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Jeff Simon: How Keith Jarrett, Elvis and Shostakovich sound new again

Jeff Simon

The music playing on the fellow's boom box came from Keith Jarrett's "The Koln Concert." I didn't recognize it 15 seconds after entering his shop. The two-record set hadn't yet become the best-selling solo record in jazz history and the all-time best-selling piano record (3.5 million records). It wasn't yet one of those rare jazz records - like Miles Davis' "Kind of Blue" and John Coltrane's "A Love Supreme" - that was almost universally known outside the jazz world.

So I asked the fellow what it was. "The Koln Concert" was all he said. He didn't need to specify the pianist. The two-record set had already conquered the world, though not in the record-setting way it would.

It was a very canny choice of background music for a Venetian glass blower who hoped to trap as many free-spending tourists as possible while the seasoned travelers were somewhere else. My daughter and I were in his shop because, quite frankly, neither one of us had ever before seen an actual glass blower in the process of making bottles and figurines while we watched. It was fun to watch for three or four minutes (with Jarrett accompaniment).

I've always thought that despite its origins as a January 1975 solo piano concert in Koln, Germany, it was the most commercially calculated marathon soliloquy Jarrett ever gave--the one with the fewest off-putting dissonances and lucubrations and the most gospel ostinatos and folksy pastoral pleasantries.

It wasn't the same kind of wildly variegated solo piano journey as Jarrett's three-record set of 1973 concerts in Breman and Lausanne, not to mention the gargantuan 10-record "Sun Bear Concerts" from Tokyo. That "Koln Concert" was as user friendly as jazz piano ever got. As Jarrett later groused, it was all too easy to be consigned to background music -- for dinner, homework, whatever. ("Mom, could you please pass the corn?")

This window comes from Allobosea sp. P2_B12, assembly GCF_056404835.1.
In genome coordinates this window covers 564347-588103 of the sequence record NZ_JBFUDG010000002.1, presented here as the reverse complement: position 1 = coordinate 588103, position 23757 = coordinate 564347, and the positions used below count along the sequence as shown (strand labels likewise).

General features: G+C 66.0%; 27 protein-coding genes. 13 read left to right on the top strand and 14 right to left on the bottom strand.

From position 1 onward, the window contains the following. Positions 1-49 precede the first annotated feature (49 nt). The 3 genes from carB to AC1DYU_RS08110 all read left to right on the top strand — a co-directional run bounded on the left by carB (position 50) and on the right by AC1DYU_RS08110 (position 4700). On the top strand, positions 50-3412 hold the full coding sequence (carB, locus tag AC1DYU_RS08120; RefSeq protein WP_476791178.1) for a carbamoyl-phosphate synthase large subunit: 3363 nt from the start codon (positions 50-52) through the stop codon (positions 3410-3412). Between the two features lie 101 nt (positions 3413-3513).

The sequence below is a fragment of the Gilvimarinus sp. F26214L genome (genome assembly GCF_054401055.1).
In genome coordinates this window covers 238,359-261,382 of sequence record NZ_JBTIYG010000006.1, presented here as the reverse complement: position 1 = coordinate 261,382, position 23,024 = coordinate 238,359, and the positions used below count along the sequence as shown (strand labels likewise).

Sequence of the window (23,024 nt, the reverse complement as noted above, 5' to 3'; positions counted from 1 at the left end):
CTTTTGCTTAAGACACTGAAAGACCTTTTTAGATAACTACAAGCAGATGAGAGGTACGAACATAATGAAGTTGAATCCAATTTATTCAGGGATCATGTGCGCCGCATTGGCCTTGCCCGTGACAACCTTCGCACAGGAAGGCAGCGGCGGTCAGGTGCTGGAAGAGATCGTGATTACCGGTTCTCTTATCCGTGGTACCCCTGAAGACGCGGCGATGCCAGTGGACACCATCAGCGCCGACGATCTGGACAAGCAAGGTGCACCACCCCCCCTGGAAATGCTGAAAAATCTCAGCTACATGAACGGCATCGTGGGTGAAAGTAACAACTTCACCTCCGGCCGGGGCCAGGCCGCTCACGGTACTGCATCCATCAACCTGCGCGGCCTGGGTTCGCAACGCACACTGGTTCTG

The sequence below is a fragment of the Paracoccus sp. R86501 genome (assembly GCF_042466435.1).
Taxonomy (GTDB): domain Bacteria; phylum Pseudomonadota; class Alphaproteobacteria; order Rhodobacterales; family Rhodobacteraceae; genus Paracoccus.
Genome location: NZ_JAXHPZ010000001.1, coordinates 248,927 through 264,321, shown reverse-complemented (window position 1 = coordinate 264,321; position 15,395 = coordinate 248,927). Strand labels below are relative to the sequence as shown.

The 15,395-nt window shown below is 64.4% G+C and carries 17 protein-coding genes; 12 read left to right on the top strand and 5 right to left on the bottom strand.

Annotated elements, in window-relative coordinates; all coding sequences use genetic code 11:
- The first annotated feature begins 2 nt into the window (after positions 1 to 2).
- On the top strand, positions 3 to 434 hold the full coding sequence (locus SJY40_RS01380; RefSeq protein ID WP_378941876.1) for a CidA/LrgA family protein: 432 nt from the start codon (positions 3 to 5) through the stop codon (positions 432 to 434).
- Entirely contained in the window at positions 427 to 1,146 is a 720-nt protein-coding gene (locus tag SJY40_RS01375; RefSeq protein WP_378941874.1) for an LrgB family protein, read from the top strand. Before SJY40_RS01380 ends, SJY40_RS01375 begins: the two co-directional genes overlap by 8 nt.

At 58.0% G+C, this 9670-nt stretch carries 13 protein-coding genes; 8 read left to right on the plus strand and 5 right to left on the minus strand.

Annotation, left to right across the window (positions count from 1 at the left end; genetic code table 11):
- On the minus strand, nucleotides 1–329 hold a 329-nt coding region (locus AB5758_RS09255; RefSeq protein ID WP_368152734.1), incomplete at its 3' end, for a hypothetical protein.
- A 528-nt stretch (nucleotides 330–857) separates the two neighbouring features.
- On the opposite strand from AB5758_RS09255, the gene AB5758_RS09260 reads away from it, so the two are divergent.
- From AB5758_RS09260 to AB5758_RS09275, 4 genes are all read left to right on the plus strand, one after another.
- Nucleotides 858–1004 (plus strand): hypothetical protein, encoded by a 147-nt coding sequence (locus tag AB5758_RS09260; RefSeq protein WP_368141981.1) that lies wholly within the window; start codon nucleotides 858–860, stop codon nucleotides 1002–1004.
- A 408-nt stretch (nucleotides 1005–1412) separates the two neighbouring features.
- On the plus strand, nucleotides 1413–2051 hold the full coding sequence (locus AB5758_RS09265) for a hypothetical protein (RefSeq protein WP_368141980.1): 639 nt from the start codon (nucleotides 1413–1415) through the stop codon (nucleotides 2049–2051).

Forty-three years later, there is a new two-disc set of solo piano improvised fantasy from Keith Jarrett. It's called "La Fenice" (the Phoenix) and it was recorded in the Gran Teatro Le Fenice in Venice on July 19, 2006.

Jarrett, in his early 70s now, has long passed his era of commercial calculation. Of course, there are those pseudo-gospel ostinatos and countrified hymnodic numbers that made him famous. But it begins with some of the most dissonant and difficult music he's ever recorded in one of his solo piano filibusters.

It begins as an eight-part suite but before it's over turns into the usual, wildly eclectic Jarrett trek from blues to atonality to "Stella By Starlight," "My Wild Irish Rose" and Gilbert and Sullivan in passing. Its opening gnarled high-energy virtuosity gives way to a finale more reminiscent of "The Melody At Night With You," his chronic fatigue syndrome record.

Venetian glass-blowers won't be hooking free-spending tourists by playing this music in their shops. But they might be secretly and chauvinistically pleased by listening to it when they get home after a hard day of glass-blowing. ★ ★ ★ (out of 4)


It should be always remembered that it was Chick Corea, not Jarrett, who first recorded a solo piano recital for ECM. But it was Jarrett whose extroverted fantasias transformed Bill Evans, owed nothing to Earl Hines and Art Tatum and who influenced everyone who came after.